[Sca-cooks] Period substitute for tomatoes?

lilinah at earthlink.net lilinah at earthlink.net
Fri Aug 21 23:35:08 PDT 2009

IIRC, Judith, you said you were Mizrachi. So i'd think you'd be 
interested in the Arabic language cookbooks, from the 10th through 
15th centuries. From what i've read, Jews and Muslims living together 
ate fairly similarly, with slight differences. The Muslims often used 
sheep fat, and from what i've gathered Jews preferred vegetable oil.

As i mentioned in a previous post, i've got a bibliography of SCA 
period Near and Middle Eastern cookbooks on my website that may be 

Many of the recipes are not difficult, it's a question of your 
personal style of cooking - do you feel comfortable winging it from 
an outline, or do you prefer all the detailed quantities of 
ingredients written down.

What would probably be helpful is to get a hold of a book, spend time 
reading it to find recipes that appeal to you and suit your level of 
kashrut. Then experiment with cooking them on weeks without SCA 
events, taking notes, until you come up with recipes you know how to 
make easily for Shabbat.

Many dishes in the Arabic language corpus are meant to be eaten cold 
- these are often identified as Bawarid (pl), Barid (sing). For two 
very tasty cold chicken salads:

There are also chicken and herb roll-up "sandwiches" (Bazmaawurd). 
These can be made in advance and kept safely cool. I've got my 
versions of the historical recipes on my web site.

-- Bazmaawurd = Feast Opener - chicken "roll-up sandwiches"
-- Zaitun Mubakhkhar = Smoked Spiced Olives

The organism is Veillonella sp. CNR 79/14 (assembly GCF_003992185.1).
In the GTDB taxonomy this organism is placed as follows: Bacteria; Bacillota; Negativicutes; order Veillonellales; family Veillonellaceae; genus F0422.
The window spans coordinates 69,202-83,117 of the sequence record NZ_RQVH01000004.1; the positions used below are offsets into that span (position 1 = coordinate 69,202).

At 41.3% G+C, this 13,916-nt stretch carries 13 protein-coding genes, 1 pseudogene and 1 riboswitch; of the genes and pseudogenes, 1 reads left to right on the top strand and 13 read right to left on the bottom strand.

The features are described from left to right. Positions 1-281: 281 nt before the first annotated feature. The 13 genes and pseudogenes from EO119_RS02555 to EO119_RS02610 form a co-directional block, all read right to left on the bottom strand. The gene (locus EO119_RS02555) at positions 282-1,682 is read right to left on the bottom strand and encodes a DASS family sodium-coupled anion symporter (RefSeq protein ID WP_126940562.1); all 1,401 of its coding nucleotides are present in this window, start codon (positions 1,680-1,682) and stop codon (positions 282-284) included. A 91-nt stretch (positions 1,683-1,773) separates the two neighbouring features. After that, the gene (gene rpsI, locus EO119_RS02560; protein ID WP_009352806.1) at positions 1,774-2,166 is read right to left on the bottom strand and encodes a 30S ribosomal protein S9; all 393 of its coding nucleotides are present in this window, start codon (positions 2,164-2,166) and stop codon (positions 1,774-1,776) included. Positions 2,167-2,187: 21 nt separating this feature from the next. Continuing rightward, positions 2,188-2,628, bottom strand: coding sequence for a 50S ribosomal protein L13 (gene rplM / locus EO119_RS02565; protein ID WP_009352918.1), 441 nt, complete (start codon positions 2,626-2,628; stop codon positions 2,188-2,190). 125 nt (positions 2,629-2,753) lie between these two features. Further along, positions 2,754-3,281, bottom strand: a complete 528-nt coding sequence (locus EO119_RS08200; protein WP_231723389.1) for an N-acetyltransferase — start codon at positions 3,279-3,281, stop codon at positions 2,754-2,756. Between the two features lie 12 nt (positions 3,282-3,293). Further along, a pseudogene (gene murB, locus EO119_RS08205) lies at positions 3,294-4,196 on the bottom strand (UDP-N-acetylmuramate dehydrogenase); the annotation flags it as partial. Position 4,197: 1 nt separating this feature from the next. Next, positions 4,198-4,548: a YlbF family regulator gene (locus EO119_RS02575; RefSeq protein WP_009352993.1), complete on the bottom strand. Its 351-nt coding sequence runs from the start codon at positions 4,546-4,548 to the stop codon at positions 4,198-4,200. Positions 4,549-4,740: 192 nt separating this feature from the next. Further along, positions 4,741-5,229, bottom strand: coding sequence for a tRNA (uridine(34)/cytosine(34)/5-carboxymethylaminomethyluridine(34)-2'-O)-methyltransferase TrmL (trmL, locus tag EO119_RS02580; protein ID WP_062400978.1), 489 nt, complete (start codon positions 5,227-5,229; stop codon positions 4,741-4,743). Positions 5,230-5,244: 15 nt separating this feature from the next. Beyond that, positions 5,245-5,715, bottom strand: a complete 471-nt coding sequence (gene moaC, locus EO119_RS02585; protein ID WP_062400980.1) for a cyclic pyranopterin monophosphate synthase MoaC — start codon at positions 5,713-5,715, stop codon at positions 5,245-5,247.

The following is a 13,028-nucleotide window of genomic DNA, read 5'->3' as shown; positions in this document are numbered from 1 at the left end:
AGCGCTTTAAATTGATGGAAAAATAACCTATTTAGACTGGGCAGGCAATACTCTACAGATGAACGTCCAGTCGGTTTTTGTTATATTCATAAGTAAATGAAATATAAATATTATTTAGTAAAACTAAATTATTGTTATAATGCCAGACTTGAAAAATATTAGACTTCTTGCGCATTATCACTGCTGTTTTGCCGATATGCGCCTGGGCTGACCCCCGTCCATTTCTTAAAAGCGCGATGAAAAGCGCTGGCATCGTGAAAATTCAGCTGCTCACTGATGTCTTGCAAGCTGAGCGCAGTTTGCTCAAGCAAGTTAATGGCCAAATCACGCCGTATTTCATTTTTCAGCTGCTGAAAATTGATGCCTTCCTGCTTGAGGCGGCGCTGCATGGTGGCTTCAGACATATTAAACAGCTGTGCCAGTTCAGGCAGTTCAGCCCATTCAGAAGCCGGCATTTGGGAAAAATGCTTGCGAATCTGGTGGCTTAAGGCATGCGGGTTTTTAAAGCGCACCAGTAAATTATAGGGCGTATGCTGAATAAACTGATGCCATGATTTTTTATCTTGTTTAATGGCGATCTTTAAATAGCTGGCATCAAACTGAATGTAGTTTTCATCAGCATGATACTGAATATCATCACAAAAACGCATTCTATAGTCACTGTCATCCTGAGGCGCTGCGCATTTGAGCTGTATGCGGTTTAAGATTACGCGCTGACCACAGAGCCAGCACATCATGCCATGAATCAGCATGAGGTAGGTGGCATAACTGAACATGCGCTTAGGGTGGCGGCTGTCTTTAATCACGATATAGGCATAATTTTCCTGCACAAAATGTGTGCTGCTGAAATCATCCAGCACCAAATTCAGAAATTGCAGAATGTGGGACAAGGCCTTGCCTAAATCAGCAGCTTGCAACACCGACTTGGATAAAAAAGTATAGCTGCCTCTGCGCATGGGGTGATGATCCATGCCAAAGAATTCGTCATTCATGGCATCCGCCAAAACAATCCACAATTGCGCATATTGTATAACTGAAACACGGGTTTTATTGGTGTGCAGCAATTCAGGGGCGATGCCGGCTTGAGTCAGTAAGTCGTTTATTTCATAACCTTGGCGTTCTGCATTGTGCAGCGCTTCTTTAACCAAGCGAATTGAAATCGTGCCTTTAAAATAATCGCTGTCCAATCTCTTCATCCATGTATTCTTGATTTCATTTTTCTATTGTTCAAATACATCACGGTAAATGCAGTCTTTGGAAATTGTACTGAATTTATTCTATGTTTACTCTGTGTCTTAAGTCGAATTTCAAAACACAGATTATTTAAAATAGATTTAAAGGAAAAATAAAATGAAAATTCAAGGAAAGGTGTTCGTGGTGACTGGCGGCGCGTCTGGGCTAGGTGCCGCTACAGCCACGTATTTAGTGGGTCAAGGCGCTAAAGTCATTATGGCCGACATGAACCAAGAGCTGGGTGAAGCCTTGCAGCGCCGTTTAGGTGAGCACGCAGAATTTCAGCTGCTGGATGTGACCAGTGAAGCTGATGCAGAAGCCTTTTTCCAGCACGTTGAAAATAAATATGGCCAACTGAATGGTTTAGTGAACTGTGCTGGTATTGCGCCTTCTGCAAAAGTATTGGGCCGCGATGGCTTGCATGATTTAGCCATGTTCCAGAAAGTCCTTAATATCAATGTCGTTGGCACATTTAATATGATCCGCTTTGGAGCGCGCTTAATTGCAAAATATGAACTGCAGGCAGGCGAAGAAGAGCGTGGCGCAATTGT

-- Stuffed Eggs
-- Shiiraaz bi-Buqal = fresh cheese with herbs
-- Sals Abyad = White Sauce, tahini-walnut-mustard sauce/dip
-- Lavash [because it is like the period bread ruqaq]

-- Manti - meat wonton with yogurt sauce
-- Bustaaniyya = Orchard Dish - meat and chicken with dried fruit and spices
-- 'Adasiyya = Lentil Dish with vegetables
-- Jazr = Spiced Carrots
-- Saffron Rice

I know that you cannot eat all these dishes in the same meal, but you 
could probably make an appropriate selection - the only dishes that 
were hot were Bustaaniya and the Manti - the manti wouldn't survive 
long slow cooking, so not a good choice for Shabbat; but the 
Bustaaniya would.

-- Maghmuma - "Hidden", a dish of vegetables layered and cooked in a pot
-- How to Flavor Cabbage
-- Tharida (of fava beans)
-- Another Barida (a cold dish of fava beans)
All these can be eaten cold

has three recipes:
-- White Thariid of al-Rashiid - this involved cooking chicken with a 
variety of other ingredients in milk, and serving it over torn up 
bread. I know you cannot eat the chicken with milk. I have made it 
without chicken, substituting firm tofu and seitan, for vegetarians, 
although the seitan would be right out for your Celiac friends.
-- Isfanakh Mutajjan - which is stir fried spinach with garlic and spices
-- A Dish of Chicken or Partridge with Quince or Apple

14th C - Ambrogino - a luscious and succulent Italian dish of chicken 
cooked with dried fruit and spices.

The recipe seems rather Middle Eastern to me, so i'm mentioning it 
here. I thought it was very delicious - the chicken is cooked with 
spices, almond milk, and several kinds of dried fruit. The original 
calls for fresh pork fat, but i used butter, and rendered chicken 
fat, or olive oil could also be used.

lists the feasts i've cooked and the dishes in each, with links to 
recipes. While i cook European food, i also cook some period Near and 
Middle Eastern, so there are recipes among them you could adapt.
Urtatim (that's err-tah-TEEM)
the persona formerly known as Anahita

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